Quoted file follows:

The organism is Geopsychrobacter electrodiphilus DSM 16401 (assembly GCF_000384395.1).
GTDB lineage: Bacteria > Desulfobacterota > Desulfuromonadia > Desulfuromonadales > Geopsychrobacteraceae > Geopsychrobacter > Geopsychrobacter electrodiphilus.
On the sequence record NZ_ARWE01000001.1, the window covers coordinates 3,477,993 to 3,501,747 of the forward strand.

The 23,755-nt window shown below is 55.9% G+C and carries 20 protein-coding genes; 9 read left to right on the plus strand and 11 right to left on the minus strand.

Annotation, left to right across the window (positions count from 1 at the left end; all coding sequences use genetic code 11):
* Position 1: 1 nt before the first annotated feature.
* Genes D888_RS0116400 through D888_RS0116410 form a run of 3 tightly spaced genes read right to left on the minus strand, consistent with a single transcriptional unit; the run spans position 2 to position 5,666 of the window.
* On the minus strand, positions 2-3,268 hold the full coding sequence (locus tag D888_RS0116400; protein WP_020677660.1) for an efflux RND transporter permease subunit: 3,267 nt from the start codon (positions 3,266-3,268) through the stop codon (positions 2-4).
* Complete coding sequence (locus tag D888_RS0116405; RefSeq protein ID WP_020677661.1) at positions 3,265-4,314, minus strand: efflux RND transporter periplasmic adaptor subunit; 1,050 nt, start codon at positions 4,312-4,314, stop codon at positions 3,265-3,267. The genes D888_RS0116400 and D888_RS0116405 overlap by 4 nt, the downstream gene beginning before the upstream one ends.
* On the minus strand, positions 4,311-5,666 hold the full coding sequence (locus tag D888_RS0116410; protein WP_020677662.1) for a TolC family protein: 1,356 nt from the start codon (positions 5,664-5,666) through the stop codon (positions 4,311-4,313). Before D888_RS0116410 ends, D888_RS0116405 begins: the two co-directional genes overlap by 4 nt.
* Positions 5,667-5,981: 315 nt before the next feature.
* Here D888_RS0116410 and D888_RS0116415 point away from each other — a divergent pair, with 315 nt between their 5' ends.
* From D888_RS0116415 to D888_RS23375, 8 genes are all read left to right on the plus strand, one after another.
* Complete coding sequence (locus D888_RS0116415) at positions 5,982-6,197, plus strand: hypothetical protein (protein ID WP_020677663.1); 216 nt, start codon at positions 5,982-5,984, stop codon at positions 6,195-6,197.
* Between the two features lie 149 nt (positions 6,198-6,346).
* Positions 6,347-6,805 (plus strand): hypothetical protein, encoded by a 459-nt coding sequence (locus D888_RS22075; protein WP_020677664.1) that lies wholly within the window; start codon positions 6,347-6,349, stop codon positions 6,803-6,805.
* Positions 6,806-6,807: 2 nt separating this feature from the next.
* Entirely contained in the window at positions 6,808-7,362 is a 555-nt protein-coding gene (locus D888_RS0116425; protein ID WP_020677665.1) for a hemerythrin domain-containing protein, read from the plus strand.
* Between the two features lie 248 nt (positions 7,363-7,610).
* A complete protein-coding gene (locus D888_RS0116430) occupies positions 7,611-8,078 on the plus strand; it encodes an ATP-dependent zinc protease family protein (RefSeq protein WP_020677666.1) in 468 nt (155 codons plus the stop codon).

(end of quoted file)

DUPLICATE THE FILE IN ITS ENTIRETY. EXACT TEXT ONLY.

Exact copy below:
The organism is Geopsychrobacter electrodiphilus DSM 16401 (assembly GCF_000384395.1).
GTDB lineage: Bacteria > Desulfobacterota > Desulfuromonadia > Desulfuromonadales > Geopsychrobacteraceae > Geopsychrobacter > Geopsychrobacter electrodiphilus.
On the sequence record NZ_ARWE01000001.1, the window covers coordinates 3,477,993 to 3,501,747 of the forward strand.

The 23,755-nt window shown below is 55.9% G+C and carries 20 protein-coding genes; 9 read left to right on the plus strand and 11 right to left on the minus strand.

Annotation, left to right across the window (positions count from 1 at the left end; all coding sequences use genetic code 11):
* Position 1: 1 nt before the first annotated feature.
* Genes D888_RS0116400 through D888_RS0116410 form a run of 3 tightly spaced genes read right to left on the minus strand, consistent with a single transcriptional unit; the run spans position 2 to position 5,666 of the window.
* On the minus strand, positions 2-3,268 hold the full coding sequence (locus tag D888_RS0116400; protein WP_020677660.1) for an efflux RND transporter permease subunit: 3,267 nt from the start codon (positions 3,266-3,268) through the stop codon (positions 2-4).
* Complete coding sequence (locus tag D888_RS0116405; RefSeq protein ID WP_020677661.1) at positions 3,265-4,314, minus strand: efflux RND transporter periplasmic adaptor subunit; 1,050 nt, start codon at positions 4,312-4,314, stop codon at positions 3,265-3,267. The genes D888_RS0116400 and D888_RS0116405 overlap by 4 nt, the downstream gene beginning before the upstream one ends.
* On the minus strand, positions 4,311-5,666 hold the full coding sequence (locus tag D888_RS0116410; protein WP_020677662.1) for a TolC family protein: 1,356 nt from the start codon (positions 5,664-5,666) through the stop codon (positions 4,311-4,313). Before D888_RS0116410 ends, D888_RS0116405 begins: the two co-directional genes overlap by 4 nt.
* Positions 5,667-5,981: 315 nt before the next feature.
* Here D888_RS0116410 and D888_RS0116415 point away from each other — a divergent pair, with 315 nt between their 5' ends.
* From D888_RS0116415 to D888_RS23375, 8 genes are all read left to right on the plus strand, one after another.
* Complete coding sequence (locus D888_RS0116415) at positions 5,982-6,197, plus strand: hypothetical protein (protein ID WP_020677663.1); 216 nt, start codon at positions 5,982-5,984, stop codon at positions 6,195-6,197.
* Between the two features lie 149 nt (positions 6,198-6,346).
* Positions 6,347-6,805 (plus strand): hypothetical protein, encoded by a 459-nt coding sequence (locus D888_RS22075; protein WP_020677664.1) that lies wholly within the window; start codon positions 6,347-6,349, stop codon positions 6,803-6,805.
* Positions 6,806-6,807: 2 nt separating this feature from the next.
* Entirely contained in the window at positions 6,808-7,362 is a 555-nt protein-coding gene (locus D888_RS0116425; protein ID WP_020677665.1) for a hemerythrin domain-containing protein, read from the plus strand.
* Between the two features lie 248 nt (positions 7,363-7,610).
* A complete protein-coding gene (locus D888_RS0116430) occupies positions 7,611-8,078 on the plus strand; it encodes an ATP-dependent zinc protease family protein (RefSeq protein WP_020677666.1) in 468 nt (155 codons plus the stop codon).